Opinions

Dismissed marijuana convictions are long overdue

The dismissal of marijuana convictions was past due, after California legalized marijuana in 2016.

Los Angeles County District Attorney George Gascon announced on Monday that he was moving to dismiss roughly 60,000 marijuana convictions.

This move should’ve been done as soon as California passed Proposition 64, which legalized the use of recreational marijuana, in 2016.

The cannabis industry is advertised as a profitable and popularized market, so why are people still facing years in prison for small amounts of weed?

More people were arrested for cannabis in 2019 than for all violent crimes put together. The data from the FBI’s report revealed that police arrested 545,602 people for cannabis related crimes in 2019. That arrest rate is 9% higher than the 495,871 people arrested for violent crimes the same year.

These numbers are outrageous and crazy to think that there’s more of an emphasis to arrest more people for marijuana use than to try to solve and arrest people who have committed violent crimes. Marijuana arrests are also twice as high as cocaine and heroin arrests, which are both more addictive and deadly.

Approximately one in five adults between the age of 18-25 use marijuana which is about 19.8% of the population.

Possession of a single joint shouldn’t result in jail time, simple as that.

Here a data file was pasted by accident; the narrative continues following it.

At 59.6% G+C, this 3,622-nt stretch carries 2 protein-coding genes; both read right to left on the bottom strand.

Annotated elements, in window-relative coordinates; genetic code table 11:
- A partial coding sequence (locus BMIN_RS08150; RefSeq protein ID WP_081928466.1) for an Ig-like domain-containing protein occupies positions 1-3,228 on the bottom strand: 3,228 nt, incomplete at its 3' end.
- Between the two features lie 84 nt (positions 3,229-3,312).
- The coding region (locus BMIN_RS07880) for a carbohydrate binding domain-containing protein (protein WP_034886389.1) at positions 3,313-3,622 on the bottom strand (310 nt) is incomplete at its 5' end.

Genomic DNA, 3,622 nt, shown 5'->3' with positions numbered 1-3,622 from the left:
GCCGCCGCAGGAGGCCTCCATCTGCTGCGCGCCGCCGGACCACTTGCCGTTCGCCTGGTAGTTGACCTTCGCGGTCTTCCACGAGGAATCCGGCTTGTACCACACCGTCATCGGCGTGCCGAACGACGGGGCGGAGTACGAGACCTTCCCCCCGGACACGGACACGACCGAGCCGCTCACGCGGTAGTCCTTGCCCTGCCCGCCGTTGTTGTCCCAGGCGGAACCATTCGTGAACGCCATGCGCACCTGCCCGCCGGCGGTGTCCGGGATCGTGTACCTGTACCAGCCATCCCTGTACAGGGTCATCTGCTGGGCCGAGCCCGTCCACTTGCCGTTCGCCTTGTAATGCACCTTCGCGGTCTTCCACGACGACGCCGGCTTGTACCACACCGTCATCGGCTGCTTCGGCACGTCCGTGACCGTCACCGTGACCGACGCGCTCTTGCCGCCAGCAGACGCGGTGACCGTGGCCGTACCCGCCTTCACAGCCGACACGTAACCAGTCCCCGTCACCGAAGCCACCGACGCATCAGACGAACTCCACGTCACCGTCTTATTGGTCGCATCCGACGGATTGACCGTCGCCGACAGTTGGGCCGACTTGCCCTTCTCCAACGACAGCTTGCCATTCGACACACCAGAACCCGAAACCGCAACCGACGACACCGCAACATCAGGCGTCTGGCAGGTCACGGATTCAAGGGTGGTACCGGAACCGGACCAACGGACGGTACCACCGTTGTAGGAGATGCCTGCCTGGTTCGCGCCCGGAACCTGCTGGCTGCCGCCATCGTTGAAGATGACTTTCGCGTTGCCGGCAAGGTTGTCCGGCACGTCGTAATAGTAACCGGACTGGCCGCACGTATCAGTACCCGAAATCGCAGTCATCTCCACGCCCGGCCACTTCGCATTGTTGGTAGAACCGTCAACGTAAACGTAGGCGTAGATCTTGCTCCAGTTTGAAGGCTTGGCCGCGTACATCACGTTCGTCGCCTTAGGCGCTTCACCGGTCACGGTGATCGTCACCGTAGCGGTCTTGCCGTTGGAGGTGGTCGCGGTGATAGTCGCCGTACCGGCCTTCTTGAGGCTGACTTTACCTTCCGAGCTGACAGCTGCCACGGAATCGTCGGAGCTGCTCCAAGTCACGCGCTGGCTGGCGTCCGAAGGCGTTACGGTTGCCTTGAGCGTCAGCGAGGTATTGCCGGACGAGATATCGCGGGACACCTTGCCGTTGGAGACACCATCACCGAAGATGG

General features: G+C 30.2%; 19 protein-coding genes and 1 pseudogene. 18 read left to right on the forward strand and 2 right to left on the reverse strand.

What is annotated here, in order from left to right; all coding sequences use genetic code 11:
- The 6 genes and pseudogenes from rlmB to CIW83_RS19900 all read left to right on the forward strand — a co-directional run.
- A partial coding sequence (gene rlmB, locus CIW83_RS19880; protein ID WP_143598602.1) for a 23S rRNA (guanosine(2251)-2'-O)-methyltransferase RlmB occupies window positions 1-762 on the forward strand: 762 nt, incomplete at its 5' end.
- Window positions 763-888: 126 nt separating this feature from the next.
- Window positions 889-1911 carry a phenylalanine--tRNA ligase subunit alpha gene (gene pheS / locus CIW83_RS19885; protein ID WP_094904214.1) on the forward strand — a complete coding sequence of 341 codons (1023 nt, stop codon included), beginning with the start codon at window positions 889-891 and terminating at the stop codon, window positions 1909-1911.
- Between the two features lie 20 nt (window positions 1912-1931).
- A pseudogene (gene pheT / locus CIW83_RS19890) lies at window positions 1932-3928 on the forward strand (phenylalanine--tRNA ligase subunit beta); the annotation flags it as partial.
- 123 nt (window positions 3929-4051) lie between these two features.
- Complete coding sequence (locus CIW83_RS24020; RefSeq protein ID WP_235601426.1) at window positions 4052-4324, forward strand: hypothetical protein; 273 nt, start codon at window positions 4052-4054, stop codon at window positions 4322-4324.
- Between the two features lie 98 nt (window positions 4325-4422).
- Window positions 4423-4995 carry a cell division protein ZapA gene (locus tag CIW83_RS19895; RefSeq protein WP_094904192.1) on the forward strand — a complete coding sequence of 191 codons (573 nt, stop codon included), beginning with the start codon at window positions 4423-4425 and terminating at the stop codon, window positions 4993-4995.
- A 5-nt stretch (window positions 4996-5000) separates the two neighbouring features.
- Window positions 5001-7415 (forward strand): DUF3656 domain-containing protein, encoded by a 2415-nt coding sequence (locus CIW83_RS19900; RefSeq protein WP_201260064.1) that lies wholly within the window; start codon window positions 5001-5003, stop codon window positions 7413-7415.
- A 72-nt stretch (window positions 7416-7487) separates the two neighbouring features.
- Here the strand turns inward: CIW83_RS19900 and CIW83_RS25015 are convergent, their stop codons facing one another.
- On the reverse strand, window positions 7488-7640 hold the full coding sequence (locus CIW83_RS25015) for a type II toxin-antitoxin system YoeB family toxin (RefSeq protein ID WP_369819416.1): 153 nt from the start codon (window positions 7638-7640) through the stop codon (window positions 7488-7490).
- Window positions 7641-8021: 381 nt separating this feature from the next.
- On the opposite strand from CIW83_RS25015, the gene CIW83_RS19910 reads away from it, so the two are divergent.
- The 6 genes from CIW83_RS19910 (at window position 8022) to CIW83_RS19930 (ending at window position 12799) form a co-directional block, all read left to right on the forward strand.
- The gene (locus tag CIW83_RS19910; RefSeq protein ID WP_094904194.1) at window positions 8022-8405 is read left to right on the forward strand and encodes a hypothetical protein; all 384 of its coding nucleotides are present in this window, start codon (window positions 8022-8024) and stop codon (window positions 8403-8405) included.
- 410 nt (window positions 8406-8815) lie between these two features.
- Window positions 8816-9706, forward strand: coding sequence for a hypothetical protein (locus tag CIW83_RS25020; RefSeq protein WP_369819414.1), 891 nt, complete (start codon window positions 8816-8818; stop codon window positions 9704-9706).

Much bigger crimes are being committed. Arresting someone for possession of marijuana should not be prioritized. The way that marijuana is glorified in today’s society, it still shouldn’t be viewed as something taboo or polarizing. It should be viewed as something normal, an everyday thing if you will.

The dismissal of marijuana cases is a big step in the right direction.

This move will allow people who have been convicted for marijuana-related charges to be have greater opportunities to succeed.

Seeing a jail sentence in your background check isn’t always a great look, but finding out it’s for possession of something that’s sold and distributed legally might take them by surprise.

I think we all know someone who use marijuana and I know we wouldn’t want them to go to jail over something as little as that. Moving to dismiss convictions for marijuana arrest is a bright spot of our society starting to view marijuana as a normalized entity, this is only a small step for a huge leap and hopefully in the serval years to come there can be even more arrest charges dismissed.

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